Sojourner Truth

Sojourner Truth, named Isabella by her master, escaped from slavery to freedom in 1826 and worked for several years as a domestic in New York City. But when she heard a call to travel, going “up and down the land, showing the -people their sins and being a sign unto them,” Isabella changed her name and became an itinerant evangelist for the causes of abolition and women’s rights. In 1864, she traveled to Washington, D.C., to encourage Abraham Lincoln in his struggle against the Confederacy, staying on to minister to the ex-slaves who had gathered in refugee camps. She was still there on December 12, 1865, when Congress ratified its thirteenth amendment to the Constitution, abolishing slavery in the United States.

Common Book of Prayer for Ordinary Radicals, p.532

Sojourner Truth (1797-1883) was a no-nonsense woman who spoke to God in a no-nonsense way. Given her context, state of life, and the society she lived in, along with her work, it is no wonder she prayed prayers like this. The one I share with us today is short, simple, and to the point. It is almost as if she prayed as she worked with only a few seconds to spare. If you’ve ever read the Hebrew prophets you will notice a similar no-nonsense tone of confidence and desperation. Sojourner Truth believed what they believed: if she was to do God’s work on earth midst all the evil, hatred and opposition, then Divine Providence should follow her each step of the way. Here’s her prayer:

Oh, God, you know I have no money, but you can make the people do for me, and you must make the people do for me. I will never give you peace till you do, God.

About Fred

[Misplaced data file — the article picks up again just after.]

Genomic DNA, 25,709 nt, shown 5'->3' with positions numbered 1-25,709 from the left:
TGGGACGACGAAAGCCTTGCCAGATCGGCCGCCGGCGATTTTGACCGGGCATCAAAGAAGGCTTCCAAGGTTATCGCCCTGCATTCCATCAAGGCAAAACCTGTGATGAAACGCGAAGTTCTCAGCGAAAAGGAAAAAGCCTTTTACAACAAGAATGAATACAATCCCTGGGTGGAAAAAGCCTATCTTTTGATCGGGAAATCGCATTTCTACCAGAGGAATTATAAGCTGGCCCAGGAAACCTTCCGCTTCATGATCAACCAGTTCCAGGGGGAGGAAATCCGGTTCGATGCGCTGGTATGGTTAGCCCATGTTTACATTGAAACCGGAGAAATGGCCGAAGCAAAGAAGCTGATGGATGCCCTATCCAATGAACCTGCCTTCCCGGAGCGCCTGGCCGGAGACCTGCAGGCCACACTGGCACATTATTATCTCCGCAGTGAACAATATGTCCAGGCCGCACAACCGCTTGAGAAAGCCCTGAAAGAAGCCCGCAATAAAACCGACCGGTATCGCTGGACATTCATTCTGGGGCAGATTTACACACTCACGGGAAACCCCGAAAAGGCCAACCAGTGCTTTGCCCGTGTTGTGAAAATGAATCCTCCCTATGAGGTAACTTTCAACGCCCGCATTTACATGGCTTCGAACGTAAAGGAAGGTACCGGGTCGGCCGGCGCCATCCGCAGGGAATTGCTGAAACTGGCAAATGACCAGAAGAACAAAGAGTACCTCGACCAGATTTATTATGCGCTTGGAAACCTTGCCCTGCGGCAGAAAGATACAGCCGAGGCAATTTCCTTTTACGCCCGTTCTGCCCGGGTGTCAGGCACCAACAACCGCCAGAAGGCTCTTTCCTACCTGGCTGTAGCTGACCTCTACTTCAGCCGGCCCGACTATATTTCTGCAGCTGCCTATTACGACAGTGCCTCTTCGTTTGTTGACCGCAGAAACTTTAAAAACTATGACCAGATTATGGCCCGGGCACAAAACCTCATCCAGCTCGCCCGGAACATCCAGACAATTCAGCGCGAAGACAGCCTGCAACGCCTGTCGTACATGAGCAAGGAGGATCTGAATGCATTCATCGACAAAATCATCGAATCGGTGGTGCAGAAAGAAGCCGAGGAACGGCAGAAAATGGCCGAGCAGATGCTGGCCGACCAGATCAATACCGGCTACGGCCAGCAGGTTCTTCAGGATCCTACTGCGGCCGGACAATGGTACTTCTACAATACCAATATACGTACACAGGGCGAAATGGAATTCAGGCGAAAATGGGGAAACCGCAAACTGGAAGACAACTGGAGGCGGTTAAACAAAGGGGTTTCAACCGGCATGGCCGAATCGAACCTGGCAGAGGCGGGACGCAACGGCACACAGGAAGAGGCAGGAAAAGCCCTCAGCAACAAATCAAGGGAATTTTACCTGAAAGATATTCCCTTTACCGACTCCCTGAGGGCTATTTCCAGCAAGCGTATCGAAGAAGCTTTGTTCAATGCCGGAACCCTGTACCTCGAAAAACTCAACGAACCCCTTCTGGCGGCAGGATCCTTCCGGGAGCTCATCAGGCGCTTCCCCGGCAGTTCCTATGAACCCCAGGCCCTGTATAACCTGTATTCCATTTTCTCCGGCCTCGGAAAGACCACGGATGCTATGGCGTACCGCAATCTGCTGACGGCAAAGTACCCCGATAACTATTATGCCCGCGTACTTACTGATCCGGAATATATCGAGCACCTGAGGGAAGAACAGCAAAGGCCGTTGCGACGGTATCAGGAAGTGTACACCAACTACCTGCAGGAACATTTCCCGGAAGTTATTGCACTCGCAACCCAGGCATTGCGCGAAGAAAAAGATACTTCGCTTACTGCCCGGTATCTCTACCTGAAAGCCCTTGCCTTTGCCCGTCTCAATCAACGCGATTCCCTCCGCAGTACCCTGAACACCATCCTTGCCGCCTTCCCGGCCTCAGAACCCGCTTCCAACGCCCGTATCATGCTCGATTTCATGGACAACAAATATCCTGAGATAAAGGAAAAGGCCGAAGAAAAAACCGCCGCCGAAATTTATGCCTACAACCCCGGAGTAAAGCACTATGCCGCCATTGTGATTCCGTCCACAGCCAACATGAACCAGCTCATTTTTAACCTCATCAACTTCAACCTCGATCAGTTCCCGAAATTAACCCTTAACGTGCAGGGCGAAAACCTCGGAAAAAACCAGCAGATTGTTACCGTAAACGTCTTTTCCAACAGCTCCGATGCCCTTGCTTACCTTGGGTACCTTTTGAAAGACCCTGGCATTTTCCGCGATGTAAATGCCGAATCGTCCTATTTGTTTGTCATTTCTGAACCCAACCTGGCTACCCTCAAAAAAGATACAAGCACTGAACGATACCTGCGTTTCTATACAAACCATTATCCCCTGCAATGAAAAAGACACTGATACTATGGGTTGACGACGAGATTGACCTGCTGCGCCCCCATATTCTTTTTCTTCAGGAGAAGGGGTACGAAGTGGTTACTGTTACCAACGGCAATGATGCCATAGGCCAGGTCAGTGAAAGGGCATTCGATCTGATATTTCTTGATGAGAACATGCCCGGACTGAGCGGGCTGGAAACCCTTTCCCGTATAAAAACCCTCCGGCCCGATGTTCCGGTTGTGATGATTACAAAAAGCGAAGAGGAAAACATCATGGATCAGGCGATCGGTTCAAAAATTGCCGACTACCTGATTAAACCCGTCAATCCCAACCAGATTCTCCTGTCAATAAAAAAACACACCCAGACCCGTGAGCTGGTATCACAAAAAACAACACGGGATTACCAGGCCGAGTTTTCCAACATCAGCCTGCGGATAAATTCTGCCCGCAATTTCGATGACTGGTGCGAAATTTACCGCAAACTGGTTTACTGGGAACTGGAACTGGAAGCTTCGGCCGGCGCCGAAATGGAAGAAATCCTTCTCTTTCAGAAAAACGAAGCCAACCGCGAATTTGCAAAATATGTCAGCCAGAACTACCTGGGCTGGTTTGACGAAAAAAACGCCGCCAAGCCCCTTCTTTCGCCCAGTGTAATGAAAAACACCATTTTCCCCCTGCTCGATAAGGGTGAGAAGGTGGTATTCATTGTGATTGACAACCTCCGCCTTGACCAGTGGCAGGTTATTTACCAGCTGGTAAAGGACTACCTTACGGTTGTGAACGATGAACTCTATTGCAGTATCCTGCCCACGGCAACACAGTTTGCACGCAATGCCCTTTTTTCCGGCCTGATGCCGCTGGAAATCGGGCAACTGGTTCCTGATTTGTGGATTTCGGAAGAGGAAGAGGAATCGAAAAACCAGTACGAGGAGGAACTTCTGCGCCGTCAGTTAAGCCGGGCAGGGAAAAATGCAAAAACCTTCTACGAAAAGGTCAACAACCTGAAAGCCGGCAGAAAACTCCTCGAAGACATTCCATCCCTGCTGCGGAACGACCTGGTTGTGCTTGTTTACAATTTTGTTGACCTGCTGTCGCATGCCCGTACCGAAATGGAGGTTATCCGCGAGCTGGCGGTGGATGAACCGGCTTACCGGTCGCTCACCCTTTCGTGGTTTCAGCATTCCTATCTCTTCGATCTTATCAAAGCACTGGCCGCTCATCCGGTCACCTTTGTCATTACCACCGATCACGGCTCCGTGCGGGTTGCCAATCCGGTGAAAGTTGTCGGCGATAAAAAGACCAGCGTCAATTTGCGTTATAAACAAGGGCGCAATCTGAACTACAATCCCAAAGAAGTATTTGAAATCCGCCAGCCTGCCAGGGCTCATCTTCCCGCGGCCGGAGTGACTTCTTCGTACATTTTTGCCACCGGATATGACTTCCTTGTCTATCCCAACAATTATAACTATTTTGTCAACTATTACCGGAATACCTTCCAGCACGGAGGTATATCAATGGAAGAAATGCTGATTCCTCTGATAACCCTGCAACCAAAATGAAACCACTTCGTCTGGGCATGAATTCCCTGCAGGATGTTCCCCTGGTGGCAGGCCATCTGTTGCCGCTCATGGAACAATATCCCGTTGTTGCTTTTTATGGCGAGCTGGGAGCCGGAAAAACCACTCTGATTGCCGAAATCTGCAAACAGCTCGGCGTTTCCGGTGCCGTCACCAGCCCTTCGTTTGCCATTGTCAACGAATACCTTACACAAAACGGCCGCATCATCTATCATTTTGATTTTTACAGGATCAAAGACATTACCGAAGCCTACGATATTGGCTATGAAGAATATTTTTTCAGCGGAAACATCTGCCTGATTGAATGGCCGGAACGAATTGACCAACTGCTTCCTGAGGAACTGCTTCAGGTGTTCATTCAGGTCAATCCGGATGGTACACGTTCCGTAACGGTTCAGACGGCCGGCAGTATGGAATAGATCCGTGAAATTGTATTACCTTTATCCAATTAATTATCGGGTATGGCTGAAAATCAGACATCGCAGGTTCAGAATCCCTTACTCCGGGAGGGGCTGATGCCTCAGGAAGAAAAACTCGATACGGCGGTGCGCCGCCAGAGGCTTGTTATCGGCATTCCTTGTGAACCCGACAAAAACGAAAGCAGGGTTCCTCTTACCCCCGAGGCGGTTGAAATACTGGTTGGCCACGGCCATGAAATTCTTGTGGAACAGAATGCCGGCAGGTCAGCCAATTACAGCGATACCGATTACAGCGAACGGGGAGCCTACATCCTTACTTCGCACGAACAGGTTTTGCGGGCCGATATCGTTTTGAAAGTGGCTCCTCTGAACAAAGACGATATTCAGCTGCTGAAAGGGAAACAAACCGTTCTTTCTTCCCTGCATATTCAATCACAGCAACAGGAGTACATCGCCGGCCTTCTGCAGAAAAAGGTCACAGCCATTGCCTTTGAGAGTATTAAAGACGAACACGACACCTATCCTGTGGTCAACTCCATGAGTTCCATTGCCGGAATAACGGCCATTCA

Fred came to serve greater Williamsburg and WCC as lead pastor in October of 2010 and is grateful to be a part of the family. He is a husband, father, certified trauma professional, S.T.A.R. (strategies for trauma awareness & resilience) practitioner, community organizer, TEDx alum, founder of 3e Restoration, Inc. and co-owner of Philoxenia Culture LLC. He received his B.S. in Ministry/Bible at Amridge University and his Master’s of Religious Education in Missional Leadership from Rochester University. Currently he is a candidate for a Doctorate of Ministry in Contextual Theology in at Northern Seminary in Chicago. Fred has also served as an adjunct professor for Rochester University and Regent University where taught courses in philosophy, ethics, leadership, pastoral care, intro to Christianity, and ethnography. He has also served as a guest lecturer on the subjects of racialized cultural systems, poverty, and missiology at various universities, such as William & Mary and Oklahoma Christian University. Fred has authored on book (Racialized Cultural Systems, Social Displacement and Christian Hospitality) and several curriculum offerings, including The FloorPlan: Living Toward Restoration & Resilience. Fred enjoys hanging out with his family anytime, anywhere. He is deeply grateful for how God graciously works through the Church in all her various forms, despite our brokenness. He is passionate about seeing the last, least, and lonely of every neighborhood, city and nation experience God’s in-breaking kingdom, and come to know Jesus as King. Oh, and his favorite season is Advent and Christmas. Fred is a founding member of the board of directors for Virginia Racial Healing Institute, a member of the leadership team for Williamsburg's local chapter of Coming to the Table, and a member of Greater Williamsburg Trauma-Informed Community Network's Racial Trauma Committee and Training Committee.
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